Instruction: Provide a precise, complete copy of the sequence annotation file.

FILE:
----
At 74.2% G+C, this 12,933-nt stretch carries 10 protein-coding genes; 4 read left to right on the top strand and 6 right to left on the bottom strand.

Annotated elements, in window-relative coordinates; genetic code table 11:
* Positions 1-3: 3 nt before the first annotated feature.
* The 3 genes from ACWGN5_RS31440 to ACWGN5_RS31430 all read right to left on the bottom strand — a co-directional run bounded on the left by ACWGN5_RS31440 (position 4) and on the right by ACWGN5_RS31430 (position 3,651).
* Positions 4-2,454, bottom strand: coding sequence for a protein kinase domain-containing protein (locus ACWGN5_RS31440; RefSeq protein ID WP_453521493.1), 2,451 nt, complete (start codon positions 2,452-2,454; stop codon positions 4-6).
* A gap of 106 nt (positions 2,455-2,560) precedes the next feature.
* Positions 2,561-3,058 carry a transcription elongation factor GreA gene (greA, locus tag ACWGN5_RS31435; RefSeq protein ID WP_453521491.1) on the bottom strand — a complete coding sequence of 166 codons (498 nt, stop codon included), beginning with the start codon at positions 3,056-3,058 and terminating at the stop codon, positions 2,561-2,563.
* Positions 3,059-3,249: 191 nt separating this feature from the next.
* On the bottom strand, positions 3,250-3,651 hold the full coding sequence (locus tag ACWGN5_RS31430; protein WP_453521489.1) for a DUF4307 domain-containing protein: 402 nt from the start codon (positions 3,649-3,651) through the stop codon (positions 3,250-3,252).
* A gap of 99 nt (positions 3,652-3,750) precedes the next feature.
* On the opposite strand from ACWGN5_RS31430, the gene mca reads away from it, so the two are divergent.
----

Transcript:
At 74.2% G+C, this 12,933-nt stretch carries 10 protein-coding genes; 4 read left to right on the top strand and 6 right to left on the bottom strand.

Annotated elements, in window-relative coordinates; genetic code table 11:
* Positions 1-3: 3 nt before the first annotated feature.
* The 3 genes from ACWGN5_RS31440 to ACWGN5_RS31430 all read right to left on the bottom strand — a co-directional run bounded on the left by ACWGN5_RS31440 (position 4) and on the right by ACWGN5_RS31430 (position 3,651).
* Positions 4-2,454, bottom strand: coding sequence for a protein kinase domain-containing protein (locus ACWGN5_RS31440; RefSeq protein ID WP_453521493.1), 2,451 nt, complete (start codon positions 2,452-2,454; stop codon positions 4-6).
* A gap of 106 nt (positions 2,455-2,560) precedes the next feature.
* Positions 2,561-3,058 carry a transcription elongation factor GreA gene (greA, locus tag ACWGN5_RS31435; RefSeq protein ID WP_453521491.1) on the bottom strand — a complete coding sequence of 166 codons (498 nt, stop codon included), beginning with the start codon at positions 3,056-3,058 and terminating at the stop codon, positions 2,561-2,563.
* Positions 3,059-3,249: 191 nt separating this feature from the next.
* On the bottom strand, positions 3,250-3,651 hold the full coding sequence (locus tag ACWGN5_RS31430; protein WP_453521489.1) for a DUF4307 domain-containing protein: 402 nt from the start codon (positions 3,649-3,651) through the stop codon (positions 3,250-3,252).
* A gap of 99 nt (positions 3,652-3,750) precedes the next feature.
* On the opposite strand from ACWGN5_RS31430, the gene mca reads away from it, so the two are divergent.